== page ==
‘Makabresku is an integral part of the frame which she creates in her head. In the pictures she is very pale, almost transparent, suspended on a thin line of life and death, unable to decide what dimension of existence she is supposed to choose. She is still somewhere in between.’ – Justine Morrow
Her work transcends life and death by the viewer’s willingness to bring a narrative to it; while in her work, Makabresku transcends life and death, too at the will of a viewer’s culminative creativity. Regardless of the story they tell – regardless of Makabresku’s subjects in that fate – the work lives if there exists a storyline projected onto a photograph by the audience. And that’s the underlying goal of it all. Story is queen.
For her own part, Makabresku’s storylines – not necessarily needed for an audience to understand their interpretation of her work, but certainly needed for Makabresku to be inspired to photograph in the first place – are predominantly drawn from the stories she holds closest to her heart. Her early work – like her early life – builds upon those childhood memories spent exploring the ‘far reaching fields, long ivy tendrils, velvet petals’ of her grandparents countryside home. Merging with the creative influx of influence from folklore, her early ‘photographies are like screenshots from beautiful but cruel fairy tales. Their narrations are not straight. Images that appear are more like feelings that come during a lecture of an old folk-based story – full of witchcrafts and retributions.’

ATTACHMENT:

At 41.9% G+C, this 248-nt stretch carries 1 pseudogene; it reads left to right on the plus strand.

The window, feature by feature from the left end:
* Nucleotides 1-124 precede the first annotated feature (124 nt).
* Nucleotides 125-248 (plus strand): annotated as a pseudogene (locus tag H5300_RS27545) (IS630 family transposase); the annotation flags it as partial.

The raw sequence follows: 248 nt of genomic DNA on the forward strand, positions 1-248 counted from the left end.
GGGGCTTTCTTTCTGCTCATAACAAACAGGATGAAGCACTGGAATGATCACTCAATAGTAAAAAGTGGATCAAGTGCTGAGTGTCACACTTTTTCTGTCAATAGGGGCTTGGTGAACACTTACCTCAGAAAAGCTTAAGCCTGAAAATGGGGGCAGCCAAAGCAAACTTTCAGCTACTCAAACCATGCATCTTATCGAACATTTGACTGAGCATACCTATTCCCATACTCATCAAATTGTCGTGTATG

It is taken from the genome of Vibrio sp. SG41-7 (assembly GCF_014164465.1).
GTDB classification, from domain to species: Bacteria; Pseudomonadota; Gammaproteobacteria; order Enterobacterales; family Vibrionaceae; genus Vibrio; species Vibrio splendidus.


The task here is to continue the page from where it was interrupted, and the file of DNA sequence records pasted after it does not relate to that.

But, as she spoke about in her interview with art blog, My Modern Met, her ‘style developed over time. [She] started with very dark, gloomy images inspired mostly by the fairytales of Andersen and the Grimm Brothers. As years went by, when [her] personality evolved and [her] spirit was more open for silence, images became more soft and minimalistic.’
Today, she draws most of her inspiration from the influence of religious text and Catholicism in particular. And though not outrightly religious, her work exudes an underlying spirituality. In her frame often exists herself as subject sharing space with the least expected of company. Foxes, crows, snakes, and does share intimate moments with her subjects, themselves often entangled in roses, IV tubes, vines, and cloth wrap. And even amidst a string of nouns that sharing one image would seem to be overbearing, Makabresku’s photography is defined by simplicity, minimalism, and softness. There are no hard-edged clashes of her subjects, no fervent pain displayed through their interaction. There is only interpretation of her audience’s inner child, where imagination is a must and a strong stomach could be a valuable second.
So, for an artist so fervently attached to the fluidity of storyline and the tradition of folklore and text, what could be next in the evolution of Laura Makabresku? Her most common answer is film. And though we haven’t gotten a taste of what that could look like through the eyes of such an intriguing force of photographic fairytale, there is no doubt that it would draw a viewer into a realm of darkness, strangeness, and undeniable beauty.